Jeff Speck, author of "Walkable City" and "Walkable City Rules"
Foreword by Charles T. Brown
Introduction: Outline of an Epidemic
Chapter 1. The Geography of Risk
Chapter 2. The Profile of a Victim
Chapter 3. Blaming the Victim
Chapter 4. The Criminalization of Walking
Chapter 5. Killer Cars
Chapter 6. The Ideology of Flow
Chapter 7. A Hard Right Turn
Chapter 8. Pedestrian Safety on the Technological Frontier
Chapter 9. The International Context
Chapter 10. Families for Safe Streets
About the Author
Join America Walks September 8th (10-11am Pacific, 1-2pm Eastern) for a review and discussion of Angie Schmitt’s new book, Right of Way: Race, Class, and the Silent Epidemic of Pedestrian Deaths in America. Angie was the long-time national editor at Streetsblog and her writing has appeared in the New York Times, The Atlantic, Bicycling, GOOD, and Landscape Architecture Magazine. Right of Way documents the traffic violence that occurs daily on America’s streets and reveals the racist policies and practices that create this tragedy.
The webinar will be hosted by Charles Brown, America Walks Board Member and senior researcher with the Alan M. Voorhees Transportation Center at Rutgers University, who wrote the foreword to the book.
In the last ten years, there has been a 50 percent increase in pedestrian deaths. In 2018 alone more than 6,000 pedestrians were killed while walking in America. Yet, despite the increase in deaths, the tragedy of traffic violence has barely registered with the media and wider culture. Disproportionately, the victims are immigrants, the poor, and people of color. They have largely been blamed and forgotten. The media barely covers these tragedies as they victims often in low-income neighborhoods.
What appears at first to be “accidentals”, under greater scrutiny, reveals itself to be a predictable, stark geographic patterns that tell a story about systemic inequality. These deaths are the forgotten faces of an increasingly urgent public-health crisis that we have the tools, but not the will, to solve.
Why are these people dying? What’s necessary to reframe the problem, acknowledge racism and classism in our public response to safety, and energize road safety advocates? How can we create programs, policies, and movements that respond to the epidemic?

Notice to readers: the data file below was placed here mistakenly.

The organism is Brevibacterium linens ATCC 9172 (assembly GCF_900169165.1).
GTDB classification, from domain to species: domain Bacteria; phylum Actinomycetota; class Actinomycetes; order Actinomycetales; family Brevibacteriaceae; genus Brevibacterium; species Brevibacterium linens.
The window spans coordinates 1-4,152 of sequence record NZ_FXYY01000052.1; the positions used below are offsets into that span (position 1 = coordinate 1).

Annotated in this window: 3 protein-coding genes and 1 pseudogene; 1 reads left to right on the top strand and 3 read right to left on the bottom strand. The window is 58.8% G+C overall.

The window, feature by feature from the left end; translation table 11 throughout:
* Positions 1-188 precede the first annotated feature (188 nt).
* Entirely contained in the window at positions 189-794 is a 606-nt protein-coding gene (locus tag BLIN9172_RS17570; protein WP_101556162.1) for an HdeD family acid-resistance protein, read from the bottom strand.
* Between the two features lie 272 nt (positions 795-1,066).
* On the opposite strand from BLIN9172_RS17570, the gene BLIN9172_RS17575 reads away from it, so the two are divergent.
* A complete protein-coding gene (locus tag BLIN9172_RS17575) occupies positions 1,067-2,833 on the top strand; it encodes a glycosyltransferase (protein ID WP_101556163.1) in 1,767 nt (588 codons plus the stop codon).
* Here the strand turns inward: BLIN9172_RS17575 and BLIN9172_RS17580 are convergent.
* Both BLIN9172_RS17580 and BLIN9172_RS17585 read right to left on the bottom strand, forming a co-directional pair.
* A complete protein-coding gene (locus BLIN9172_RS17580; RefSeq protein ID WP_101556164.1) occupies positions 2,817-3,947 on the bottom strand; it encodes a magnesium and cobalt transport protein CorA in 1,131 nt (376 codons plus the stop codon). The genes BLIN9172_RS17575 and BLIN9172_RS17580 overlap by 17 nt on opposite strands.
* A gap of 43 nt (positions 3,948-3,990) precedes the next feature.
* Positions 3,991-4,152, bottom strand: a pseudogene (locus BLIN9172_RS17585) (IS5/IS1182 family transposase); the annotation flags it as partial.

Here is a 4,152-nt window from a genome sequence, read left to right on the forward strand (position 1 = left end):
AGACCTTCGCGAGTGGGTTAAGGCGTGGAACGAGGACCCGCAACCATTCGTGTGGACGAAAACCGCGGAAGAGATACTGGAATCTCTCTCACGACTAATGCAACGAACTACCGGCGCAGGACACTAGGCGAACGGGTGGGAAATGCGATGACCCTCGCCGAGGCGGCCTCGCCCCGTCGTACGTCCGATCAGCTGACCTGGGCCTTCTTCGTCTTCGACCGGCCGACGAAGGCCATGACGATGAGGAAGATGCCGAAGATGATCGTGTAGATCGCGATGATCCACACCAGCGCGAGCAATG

In this webinar you'll hear from multiple people working on the front lines of pedestrian advocacy:
Join Next City for a webinar with guest presenter Angie Schmitt, who will discuss her new book Right of Way: Race, Class, and the Silent Epidemic of Pedestrian Deaths in America, on Wednesday, September 30 at 1 p.m. Eastern time.
A common assumption is that instances of traffic violence are both unpredictable and unavoidable. But with her new book, Right of Way: Race, Class, and the Silent Epidemic of Pedestrian Deaths in America, Angie Schmitt debunks this notion and unpacks the trends in pedestrian safety that disproportionately impact people of color and people experiencing economic hardship.
According to the National Highway Transportation Safety Administration, 2018 saw 6,283 pedestrian deaths. That number roughly breaks down to 1 death every 88 minutes over the entire year. If we look at these numbers based on race and wealth, we find that people of color and people with low incomes have a higher chance of being killed in traffic crashes.
As Schmitt reported in a 2017 article for Streetsblog, pedestrians of color in Louisiana are nine times more likely to die in a traffic crash compared with white people. Additionally, locations with higher populations of people living below the poverty line tend to have less infrastructure that would guard against fatal crashes.
“Right of Way is a call to reframe the problem, acknowledge the role of racism and classism in the public response to these deaths, and energize advocacy around road safety,” reads the book synopsis.
Angie Schmitt is a well-known transportation writer and planner based in Cleveland. She is the author of the upcoming book “Right of Way: Race, Class and the Silent Crisis of Pedestrian Deaths in America,” which will be published Aug. 27th by Island Press. Her writing and commentary have appeared in the New York Times, the Atlantic, NPR and elsewhere. She was the long time national editor for Streetsblog. Schmitt is the founder of the Cleveland-based urban planning firm 3MPH, which specializes in pedestrian safety.
This webinar is to pay what you wish to register. Pay any amount that you would like or nothing at all. Those who become sustaining members of at least $5 a month, or who make a one-time donation of at least $20, may receive “19 Best Solutions of 2019” — Next City’s solutions of the year magazine. Your contribution toward this seminar will be used to find even more amazing guests, cover hosting fees and organize seminars like this one more frequently. A video of the webinar will be made available to those who register.